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BOTULISM, also known as ‘limberneck’ in poultry, is an intoxication caused by the exotoxin of Clostridium botulinum (Dohms 2008). There are seven antigenically distinct toxin types: A, B, C, D, E, F and G (Radostits and others 2007). Farm animal disease is produced primarily by types B, C and D (Radostits and others 2007). The majority of avian cases are due to type C toxin (Dohms 2008). The toxin binds to peripheral cholinergic nerves and blocks the release of the neurotransmitter acetylcholine. Worldwide, reports of botulism in laying hens are very rare, with only a few outbreaks reported in the literature (Fossum and others 2009). The disease, which is more often observed in broilers (Dohms 2008), has been attributed to the ingestion of preformed toxin in carcases or to toxicoinfection (Blandford and Roberts 1970, Roberts and others 1973, Harrigan 1980, Dohms 1987). Mouse bioassay remains the ‘gold standard’ for the confirmatory diagnosis of botulism (Centers for Disease Control and Prevention 1998). This short communication describes an outbreak of type C botulism in laying hens.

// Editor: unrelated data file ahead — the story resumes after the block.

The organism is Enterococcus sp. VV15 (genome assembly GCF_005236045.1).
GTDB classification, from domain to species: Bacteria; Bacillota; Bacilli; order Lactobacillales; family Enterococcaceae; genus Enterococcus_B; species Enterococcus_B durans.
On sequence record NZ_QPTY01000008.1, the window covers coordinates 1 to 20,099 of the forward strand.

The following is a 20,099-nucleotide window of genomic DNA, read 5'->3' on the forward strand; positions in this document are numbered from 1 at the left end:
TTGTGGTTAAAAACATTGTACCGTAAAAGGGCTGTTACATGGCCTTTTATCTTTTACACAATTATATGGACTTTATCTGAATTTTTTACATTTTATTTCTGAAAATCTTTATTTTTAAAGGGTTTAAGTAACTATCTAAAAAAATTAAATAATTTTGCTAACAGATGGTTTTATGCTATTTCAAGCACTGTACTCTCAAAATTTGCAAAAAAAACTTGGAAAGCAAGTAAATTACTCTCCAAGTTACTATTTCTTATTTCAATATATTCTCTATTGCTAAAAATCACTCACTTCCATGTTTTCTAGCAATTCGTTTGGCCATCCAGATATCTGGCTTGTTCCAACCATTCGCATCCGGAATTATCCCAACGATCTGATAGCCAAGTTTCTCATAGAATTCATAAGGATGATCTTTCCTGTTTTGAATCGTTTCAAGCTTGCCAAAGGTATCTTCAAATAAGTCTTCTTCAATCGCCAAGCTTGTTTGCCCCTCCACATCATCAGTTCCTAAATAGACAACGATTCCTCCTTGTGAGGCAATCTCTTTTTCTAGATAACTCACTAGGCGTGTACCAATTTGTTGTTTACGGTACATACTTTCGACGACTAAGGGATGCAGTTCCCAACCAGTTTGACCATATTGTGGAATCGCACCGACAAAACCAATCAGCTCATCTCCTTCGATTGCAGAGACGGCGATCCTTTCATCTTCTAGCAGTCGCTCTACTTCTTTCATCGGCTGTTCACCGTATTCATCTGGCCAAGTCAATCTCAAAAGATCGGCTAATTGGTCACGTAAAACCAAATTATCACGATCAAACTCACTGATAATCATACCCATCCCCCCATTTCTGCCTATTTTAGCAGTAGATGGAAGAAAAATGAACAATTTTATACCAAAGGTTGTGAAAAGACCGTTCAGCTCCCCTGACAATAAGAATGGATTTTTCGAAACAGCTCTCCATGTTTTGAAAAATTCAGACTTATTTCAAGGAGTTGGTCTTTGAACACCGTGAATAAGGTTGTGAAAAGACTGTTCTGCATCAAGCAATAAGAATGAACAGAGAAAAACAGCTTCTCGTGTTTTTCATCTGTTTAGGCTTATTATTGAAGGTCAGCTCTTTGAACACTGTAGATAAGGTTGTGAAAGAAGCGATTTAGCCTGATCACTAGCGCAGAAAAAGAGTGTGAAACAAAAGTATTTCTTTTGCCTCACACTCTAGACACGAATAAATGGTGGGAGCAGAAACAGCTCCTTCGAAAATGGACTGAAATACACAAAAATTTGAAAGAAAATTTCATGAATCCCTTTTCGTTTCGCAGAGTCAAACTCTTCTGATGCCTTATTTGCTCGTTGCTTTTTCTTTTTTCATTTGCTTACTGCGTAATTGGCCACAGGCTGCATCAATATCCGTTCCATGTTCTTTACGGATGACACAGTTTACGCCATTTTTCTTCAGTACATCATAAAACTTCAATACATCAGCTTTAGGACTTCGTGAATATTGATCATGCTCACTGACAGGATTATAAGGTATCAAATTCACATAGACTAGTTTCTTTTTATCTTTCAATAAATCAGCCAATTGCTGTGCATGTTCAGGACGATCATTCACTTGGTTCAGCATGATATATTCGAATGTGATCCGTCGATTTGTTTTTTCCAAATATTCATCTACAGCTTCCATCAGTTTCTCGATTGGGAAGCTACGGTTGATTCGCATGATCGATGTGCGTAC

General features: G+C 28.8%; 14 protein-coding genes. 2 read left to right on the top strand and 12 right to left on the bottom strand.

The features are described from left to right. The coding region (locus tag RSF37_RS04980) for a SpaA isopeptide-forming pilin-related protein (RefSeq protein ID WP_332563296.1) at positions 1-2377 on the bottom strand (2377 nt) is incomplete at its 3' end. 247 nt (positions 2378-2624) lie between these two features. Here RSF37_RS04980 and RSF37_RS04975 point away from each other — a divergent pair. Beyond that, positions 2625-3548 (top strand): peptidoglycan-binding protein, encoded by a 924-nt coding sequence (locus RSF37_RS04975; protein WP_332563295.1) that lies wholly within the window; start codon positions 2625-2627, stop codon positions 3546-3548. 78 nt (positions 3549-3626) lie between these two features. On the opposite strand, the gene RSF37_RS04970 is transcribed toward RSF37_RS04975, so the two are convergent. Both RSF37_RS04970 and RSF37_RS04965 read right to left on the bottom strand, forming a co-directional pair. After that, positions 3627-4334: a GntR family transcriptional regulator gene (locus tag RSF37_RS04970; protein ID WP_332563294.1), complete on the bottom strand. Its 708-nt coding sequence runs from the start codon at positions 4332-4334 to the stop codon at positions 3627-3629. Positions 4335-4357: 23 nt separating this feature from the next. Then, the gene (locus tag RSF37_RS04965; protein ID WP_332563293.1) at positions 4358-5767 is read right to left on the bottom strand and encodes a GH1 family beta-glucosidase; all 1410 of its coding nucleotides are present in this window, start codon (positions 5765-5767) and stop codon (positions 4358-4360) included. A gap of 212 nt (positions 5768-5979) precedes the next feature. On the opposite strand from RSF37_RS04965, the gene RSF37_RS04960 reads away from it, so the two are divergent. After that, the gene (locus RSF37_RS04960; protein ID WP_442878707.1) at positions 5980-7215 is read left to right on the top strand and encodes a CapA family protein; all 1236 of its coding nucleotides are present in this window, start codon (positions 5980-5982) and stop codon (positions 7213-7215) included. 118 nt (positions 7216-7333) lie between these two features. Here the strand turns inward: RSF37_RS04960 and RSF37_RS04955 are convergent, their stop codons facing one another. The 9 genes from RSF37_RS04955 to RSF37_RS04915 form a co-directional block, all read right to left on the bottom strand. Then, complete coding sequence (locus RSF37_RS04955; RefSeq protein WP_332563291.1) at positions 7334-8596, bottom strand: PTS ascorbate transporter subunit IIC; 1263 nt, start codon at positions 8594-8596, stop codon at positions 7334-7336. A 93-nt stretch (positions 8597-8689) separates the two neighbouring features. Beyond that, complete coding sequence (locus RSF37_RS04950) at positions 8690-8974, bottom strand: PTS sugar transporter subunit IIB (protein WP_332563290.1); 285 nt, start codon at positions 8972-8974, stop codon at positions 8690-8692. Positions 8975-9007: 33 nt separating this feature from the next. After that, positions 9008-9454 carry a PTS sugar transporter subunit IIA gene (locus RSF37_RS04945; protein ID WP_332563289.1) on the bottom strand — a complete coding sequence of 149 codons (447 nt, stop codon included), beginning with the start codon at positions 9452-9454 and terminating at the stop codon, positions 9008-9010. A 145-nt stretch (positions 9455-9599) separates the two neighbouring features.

The outbreak occurred in a group of 7500 Lohmann layer hens housed at a stocking density of nine birds/m2 in a slatted barn. The birds had been vaccinated at their rearing site against Marek's disease, Gumboro disease, Newcastle disease, …
Provenance not commissioned; externally peer reviewed
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